Indian Classical Music in Ancient India
During the time of Bharata (5th century B.C. to 3rd century A.D), the system of Indian classical music was very much developed. In Bharata's time the Murchana used to play the role of modern Thaats or Melas and Mela Kartas, so as to determine the correct structure of the Raaga. He has expounded the full significance of the term Jati by means of its ten essential characteristics-Dasa Lakshanas. After Bharata Muni, Matanga, a great musicologist, wrote a treatise known as 'Brihadeshi' around 8th century. He has mentioned the word 'Raaga' in his treatise. About the same time, Narada wrote 'Nardiya Shiksha' which gives a description of the seven Grama Raagas. Sarangadeva of Sangit- Ratnakara has described the Raaga in detail and furnished complete information regarding the same.
It is Amir Khusru who introduced Persian melodies in Indian music. He made a significant contribution to Indian music, especially Hindustani music, by giving the Indian Raaga a Persian air. Lochana Pandit, the author of 'Raaga Tarangini', has given a description of the Raagas of Hindustani classical music. He has given a detailed chart of Shuddha and Vikrit Swara in his text. Lochana for the first time left behind the old traditions of Grama, Murchana and Jati-Gayana and gave place to the Janya-Janak or the Mela theory. The system of music given in his book is very similar to that which was being practised in the Northern system of music. 'Chaturdandi Prakashik' of Punditt Vyankatamukhi was written about the Shaka year 1560. He first introduced the twelve notes system and seventy two Melakartas in the south.
Indian Classical Music during Later Medieval Period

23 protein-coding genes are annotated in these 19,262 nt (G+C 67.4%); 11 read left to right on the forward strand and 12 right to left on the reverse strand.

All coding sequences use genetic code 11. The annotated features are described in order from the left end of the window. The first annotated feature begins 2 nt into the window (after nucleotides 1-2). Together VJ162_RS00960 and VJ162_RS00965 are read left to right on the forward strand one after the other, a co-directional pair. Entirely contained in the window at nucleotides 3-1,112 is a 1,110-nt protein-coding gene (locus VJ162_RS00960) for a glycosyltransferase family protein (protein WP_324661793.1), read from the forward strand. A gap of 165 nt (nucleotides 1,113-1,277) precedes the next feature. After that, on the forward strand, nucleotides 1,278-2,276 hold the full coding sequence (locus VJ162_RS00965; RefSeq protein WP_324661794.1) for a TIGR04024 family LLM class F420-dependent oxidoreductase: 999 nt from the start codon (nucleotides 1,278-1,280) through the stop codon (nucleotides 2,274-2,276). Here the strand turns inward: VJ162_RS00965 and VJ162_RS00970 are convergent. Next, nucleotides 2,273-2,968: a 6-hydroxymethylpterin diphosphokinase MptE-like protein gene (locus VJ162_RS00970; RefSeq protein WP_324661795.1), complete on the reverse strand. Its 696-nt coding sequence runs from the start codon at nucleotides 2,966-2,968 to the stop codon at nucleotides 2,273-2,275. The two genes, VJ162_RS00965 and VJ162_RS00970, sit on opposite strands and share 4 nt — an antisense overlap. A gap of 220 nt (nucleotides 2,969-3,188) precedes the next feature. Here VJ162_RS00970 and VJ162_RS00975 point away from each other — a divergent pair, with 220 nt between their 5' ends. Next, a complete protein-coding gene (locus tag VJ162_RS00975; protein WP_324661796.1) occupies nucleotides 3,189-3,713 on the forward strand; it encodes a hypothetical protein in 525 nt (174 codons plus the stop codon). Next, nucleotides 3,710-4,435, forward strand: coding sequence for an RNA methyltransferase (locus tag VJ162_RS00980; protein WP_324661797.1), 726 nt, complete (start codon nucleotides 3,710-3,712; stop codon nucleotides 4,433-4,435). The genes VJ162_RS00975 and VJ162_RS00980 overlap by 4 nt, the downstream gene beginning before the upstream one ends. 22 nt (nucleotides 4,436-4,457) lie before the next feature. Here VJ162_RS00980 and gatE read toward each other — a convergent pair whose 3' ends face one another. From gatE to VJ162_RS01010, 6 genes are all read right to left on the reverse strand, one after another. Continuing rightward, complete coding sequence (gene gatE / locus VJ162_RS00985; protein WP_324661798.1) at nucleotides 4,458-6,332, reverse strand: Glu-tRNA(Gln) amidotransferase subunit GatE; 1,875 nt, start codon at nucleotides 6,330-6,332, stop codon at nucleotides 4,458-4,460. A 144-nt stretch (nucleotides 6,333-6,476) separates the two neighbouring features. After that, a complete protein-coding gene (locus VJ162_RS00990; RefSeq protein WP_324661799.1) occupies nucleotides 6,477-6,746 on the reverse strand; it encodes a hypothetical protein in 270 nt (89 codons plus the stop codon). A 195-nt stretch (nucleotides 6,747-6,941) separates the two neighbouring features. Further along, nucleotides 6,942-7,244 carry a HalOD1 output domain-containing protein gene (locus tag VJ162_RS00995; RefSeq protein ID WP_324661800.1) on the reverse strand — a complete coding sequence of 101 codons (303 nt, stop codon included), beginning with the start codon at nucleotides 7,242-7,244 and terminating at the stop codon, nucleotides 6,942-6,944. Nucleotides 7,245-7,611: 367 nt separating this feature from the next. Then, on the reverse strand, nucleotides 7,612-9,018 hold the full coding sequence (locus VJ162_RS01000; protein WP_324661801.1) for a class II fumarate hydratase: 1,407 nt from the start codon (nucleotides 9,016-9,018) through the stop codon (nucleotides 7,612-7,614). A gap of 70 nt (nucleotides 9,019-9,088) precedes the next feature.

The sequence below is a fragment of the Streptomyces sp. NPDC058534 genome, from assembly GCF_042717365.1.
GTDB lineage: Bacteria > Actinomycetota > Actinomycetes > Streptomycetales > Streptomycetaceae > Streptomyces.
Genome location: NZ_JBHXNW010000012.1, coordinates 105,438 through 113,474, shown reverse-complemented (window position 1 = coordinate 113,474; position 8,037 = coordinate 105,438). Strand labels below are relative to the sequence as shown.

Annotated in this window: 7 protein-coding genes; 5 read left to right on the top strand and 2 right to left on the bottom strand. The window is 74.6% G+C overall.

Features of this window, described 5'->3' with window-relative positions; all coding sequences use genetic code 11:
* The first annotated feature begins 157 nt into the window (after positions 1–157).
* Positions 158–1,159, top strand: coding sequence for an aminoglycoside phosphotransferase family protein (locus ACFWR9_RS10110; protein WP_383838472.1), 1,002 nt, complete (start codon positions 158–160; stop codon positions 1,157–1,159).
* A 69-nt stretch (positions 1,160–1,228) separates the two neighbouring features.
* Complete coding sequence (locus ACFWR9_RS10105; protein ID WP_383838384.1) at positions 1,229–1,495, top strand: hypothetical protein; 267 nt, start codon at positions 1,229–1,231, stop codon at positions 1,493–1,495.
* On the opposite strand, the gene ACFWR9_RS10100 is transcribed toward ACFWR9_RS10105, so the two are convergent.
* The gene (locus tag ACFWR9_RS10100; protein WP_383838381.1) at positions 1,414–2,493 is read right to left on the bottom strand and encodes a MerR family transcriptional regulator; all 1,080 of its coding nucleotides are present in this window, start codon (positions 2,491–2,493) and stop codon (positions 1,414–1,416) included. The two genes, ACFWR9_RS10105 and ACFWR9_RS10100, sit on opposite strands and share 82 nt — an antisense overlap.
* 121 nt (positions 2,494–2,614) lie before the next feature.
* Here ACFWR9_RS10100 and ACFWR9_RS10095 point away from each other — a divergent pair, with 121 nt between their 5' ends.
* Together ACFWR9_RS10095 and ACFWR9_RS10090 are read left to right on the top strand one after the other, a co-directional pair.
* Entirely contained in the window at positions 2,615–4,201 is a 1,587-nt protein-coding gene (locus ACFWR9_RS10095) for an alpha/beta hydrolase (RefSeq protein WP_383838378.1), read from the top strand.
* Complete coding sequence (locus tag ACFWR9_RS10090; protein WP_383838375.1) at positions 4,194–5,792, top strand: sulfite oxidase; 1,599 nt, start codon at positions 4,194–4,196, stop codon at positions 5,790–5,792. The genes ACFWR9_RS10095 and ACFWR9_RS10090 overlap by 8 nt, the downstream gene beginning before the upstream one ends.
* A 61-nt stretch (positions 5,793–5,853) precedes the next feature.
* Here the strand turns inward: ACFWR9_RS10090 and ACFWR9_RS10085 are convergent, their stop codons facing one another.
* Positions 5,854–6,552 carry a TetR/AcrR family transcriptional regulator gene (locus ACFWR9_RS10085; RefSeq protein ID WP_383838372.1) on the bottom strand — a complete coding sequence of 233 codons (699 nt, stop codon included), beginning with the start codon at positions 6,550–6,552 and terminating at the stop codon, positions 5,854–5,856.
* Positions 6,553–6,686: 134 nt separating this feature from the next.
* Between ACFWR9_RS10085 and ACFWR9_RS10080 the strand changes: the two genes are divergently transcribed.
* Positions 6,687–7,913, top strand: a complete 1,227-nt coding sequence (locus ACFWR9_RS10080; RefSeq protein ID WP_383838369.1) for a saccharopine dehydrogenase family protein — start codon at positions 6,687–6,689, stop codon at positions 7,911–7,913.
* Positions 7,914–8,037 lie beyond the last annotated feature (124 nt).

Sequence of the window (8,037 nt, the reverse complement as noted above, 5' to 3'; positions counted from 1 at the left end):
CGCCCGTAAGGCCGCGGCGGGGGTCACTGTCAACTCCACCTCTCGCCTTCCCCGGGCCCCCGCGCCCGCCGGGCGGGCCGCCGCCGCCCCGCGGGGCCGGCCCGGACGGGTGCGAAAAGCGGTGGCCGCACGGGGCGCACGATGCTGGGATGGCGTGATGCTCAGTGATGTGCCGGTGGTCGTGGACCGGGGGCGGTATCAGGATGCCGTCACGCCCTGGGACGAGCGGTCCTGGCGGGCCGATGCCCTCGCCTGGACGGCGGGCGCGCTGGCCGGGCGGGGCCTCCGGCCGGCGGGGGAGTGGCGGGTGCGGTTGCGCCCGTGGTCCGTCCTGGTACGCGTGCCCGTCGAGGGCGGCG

The later medieval period, particularly, the seventeenth and eighteenth centuries, was crucial period for the history of classical music in India. Muslim Singers adopted the music of Hindus and gave a Persian tinge to it. At the time of the advent of Muslim rule almost all the books were mainly in Sanskrit. Though the Muslims did not have knowledge of the language, they developed an interest in it. The local dialect of north was used in some songs as an effective medium of expression. Some Sanskrit Prabandhas or Bandish were translated into Braj bhasha. Thus, the Muslim singers sung the Prabandhas according to their understanding of language and style. The Mughals contributed widely to Hindustani classical music.
Indian classical music has progressed rapidly. It outgrew the concepts of Grama and Murchana. So also Jati, Tan and Alankara enlarged their dimensions. Jati was a primary scale selected from Murchanas for its melodic virtues. It was classified as Shuddha and Vikrit according to its notes. Taan was a simple musical phrase that developed later into elaborate Sancharis for the demarcation of Raaga. Taan assumed a new role in the 19th century. With some differences the two branches of classical music came into existence. Hindustani developed in the northern regions of the country, while Carnatic music as indigenous music continued in the south. The bifurcation of the basic music probably took place after the Muslim invasion. The changes developed during the period between 7th and 13th century A.D. and the two systems materialized eventually. Both systems follow Natyashastra and Sangita Ratnakara. North Indian Classical Music was influenced by foreign forces and underwent great changes in its style while south Indian music kept the ancient system almost intact as it was not much disturbed by foreign invaders. Even so, both the systems have assimilated many progressive streams and style while retaining their core substance.